• Lincoln Maurice says:

      I taught the opposite in school:
      “He was among the brightest students in the class, and his class was amongst the brightest students in the school.”

      But “herb” does have an “H” at the front, I completely agree with you there. And with history, helium, and a whole enclave of other words. Pretty much most “h” words other than “honour”, frankly.

      • smileoftdecade says:

        yes – I see your point – I am always intrigued as to how conventions can become regarded as “laws” – even when alternative conventions are just as valid…

        as for Hs – we can have fun with “An Hotel” there too – a grammar I was taught but which no one uses in speech… :-)

        • slowchaos says:

          Use “an” before “hotel”? Really? Not something I was taught in school. That doesn’t even roll off the tongue.

          An Herb DOES have an “H”.

    • I admire and share this intuition. The added suffix “-st” seems to add a specificity or singularity to the root.
      Incidentally I hold an argument against your criticism of the second sentence. Would not the subject of the sentence would be the, singular, “overwhelming view” and not the “chattering classes.” The view may have even been originally proposed by this “John” you speak of… Perhaps during a time in which several political controversies surrounding the Tommy Sheridan case raged among the chattering classes of Scotland? ;)

      • smileoftdecade says:

        I’ve lost track of the original context now! – but I would never wish to get too pedantic or rule-bound. I just know when it feels better to say among and amongst – whereas in some other debated word use I find I don’t get that feeling at all. The intriguing thing is how usage diverges and merges internationally…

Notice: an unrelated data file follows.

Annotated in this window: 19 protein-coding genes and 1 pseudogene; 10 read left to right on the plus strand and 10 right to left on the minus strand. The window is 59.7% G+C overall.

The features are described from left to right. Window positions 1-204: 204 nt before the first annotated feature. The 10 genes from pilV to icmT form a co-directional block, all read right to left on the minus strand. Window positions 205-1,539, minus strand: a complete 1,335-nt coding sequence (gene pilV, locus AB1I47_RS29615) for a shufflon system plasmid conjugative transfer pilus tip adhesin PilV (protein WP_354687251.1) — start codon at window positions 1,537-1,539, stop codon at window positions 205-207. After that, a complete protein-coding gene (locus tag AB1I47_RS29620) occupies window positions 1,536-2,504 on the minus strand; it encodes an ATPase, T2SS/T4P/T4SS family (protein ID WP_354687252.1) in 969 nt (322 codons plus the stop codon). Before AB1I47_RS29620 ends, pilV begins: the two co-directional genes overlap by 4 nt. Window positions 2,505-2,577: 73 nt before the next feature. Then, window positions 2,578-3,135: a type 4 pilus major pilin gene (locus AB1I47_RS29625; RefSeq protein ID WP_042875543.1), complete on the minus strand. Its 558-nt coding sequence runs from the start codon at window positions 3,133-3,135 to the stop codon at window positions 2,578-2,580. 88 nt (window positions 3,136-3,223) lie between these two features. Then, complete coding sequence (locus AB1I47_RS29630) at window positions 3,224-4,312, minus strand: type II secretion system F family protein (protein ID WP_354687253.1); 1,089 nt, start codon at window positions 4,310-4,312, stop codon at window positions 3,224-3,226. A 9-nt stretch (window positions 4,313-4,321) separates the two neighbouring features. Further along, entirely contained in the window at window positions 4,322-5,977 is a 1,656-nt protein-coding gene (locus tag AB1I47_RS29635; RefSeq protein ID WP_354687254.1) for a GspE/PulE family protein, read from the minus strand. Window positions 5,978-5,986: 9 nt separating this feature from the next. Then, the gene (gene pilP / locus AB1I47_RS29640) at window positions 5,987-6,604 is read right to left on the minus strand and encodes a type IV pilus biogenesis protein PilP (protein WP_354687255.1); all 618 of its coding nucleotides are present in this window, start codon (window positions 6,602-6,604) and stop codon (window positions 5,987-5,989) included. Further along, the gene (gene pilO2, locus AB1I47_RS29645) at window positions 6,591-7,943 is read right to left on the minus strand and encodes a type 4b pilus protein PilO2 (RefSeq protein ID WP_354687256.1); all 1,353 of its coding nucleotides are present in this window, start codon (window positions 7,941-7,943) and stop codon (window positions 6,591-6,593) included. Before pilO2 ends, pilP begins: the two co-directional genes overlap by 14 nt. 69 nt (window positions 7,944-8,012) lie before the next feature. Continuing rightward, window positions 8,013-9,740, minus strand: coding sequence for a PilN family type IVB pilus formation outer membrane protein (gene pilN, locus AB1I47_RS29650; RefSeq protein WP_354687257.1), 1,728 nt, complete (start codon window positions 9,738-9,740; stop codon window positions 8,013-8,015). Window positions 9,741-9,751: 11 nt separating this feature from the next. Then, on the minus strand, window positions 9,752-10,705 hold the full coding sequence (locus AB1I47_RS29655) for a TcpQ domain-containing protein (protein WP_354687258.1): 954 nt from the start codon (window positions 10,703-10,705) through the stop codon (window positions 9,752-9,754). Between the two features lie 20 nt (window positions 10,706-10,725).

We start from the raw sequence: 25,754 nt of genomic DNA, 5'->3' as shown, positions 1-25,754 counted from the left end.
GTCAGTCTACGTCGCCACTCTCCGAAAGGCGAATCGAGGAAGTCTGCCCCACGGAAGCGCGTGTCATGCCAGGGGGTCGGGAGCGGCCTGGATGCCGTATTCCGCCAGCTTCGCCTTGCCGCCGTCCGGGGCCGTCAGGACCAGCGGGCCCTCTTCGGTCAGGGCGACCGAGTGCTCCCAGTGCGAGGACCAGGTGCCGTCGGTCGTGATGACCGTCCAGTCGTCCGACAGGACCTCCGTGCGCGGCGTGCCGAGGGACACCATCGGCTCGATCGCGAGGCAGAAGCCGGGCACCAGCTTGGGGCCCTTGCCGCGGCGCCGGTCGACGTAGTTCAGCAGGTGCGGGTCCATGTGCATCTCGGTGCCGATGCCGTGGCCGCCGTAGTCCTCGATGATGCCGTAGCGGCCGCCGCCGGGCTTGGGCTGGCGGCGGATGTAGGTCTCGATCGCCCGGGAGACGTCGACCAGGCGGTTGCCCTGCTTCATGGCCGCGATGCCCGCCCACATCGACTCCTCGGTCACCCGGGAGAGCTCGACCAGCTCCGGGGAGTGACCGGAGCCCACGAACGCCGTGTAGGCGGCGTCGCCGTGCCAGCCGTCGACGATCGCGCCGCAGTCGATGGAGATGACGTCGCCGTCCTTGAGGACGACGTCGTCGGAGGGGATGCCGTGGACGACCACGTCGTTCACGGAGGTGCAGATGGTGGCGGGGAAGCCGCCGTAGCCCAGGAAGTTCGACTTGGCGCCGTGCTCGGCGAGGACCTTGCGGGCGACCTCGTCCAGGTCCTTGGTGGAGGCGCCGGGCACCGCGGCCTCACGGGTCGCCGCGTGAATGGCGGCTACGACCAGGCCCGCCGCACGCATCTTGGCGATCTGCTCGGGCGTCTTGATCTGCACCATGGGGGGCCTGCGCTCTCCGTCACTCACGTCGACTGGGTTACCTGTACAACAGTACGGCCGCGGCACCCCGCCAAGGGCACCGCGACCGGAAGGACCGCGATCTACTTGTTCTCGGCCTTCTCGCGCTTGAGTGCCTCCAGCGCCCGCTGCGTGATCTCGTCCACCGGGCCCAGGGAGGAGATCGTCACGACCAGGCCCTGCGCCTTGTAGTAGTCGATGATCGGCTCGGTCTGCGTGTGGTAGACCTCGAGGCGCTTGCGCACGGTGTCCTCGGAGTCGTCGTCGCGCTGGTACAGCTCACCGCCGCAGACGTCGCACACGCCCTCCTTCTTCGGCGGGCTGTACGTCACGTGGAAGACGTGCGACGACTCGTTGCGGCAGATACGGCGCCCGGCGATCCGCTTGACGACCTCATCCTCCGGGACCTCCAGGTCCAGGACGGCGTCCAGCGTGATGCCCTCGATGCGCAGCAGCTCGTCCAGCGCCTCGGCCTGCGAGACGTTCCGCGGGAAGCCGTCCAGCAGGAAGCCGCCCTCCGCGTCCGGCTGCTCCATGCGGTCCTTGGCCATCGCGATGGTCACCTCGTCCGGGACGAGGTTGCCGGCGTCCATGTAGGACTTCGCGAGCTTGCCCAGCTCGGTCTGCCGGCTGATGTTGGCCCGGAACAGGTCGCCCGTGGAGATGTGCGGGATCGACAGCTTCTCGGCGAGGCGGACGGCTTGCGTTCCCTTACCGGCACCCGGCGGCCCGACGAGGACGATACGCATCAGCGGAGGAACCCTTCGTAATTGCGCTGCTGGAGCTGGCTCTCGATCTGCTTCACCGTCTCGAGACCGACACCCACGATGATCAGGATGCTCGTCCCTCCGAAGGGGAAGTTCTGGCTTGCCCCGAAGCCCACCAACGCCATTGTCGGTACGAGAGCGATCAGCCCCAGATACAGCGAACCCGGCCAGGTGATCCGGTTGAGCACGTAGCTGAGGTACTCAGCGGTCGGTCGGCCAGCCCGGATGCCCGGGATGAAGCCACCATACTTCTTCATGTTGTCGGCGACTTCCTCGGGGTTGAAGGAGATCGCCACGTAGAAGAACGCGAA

I constantly pick up my fellow Englishmen for decrying American use of “Gotten” when it is well rooted in 16th Century English writings in precisely the context used in America… also “Soccer” –
        If they are going to complain about “Americanisms” it looks very dumb when they originate from the UK… :-)

    • Kristal McKinstry says:

      I had a similar feeling, except that I see the difference as regarding the specificity of the preposition, not that of the subject. ‘Amongst’ implies ‘lost in a sea of’, whilst (a word worthy of another discussion) ‘among’ implies among those enumerable. Chattering classes is more of something to be amongst, while species is more of something to be among. – However the specificity of the subject can also create such a relative context.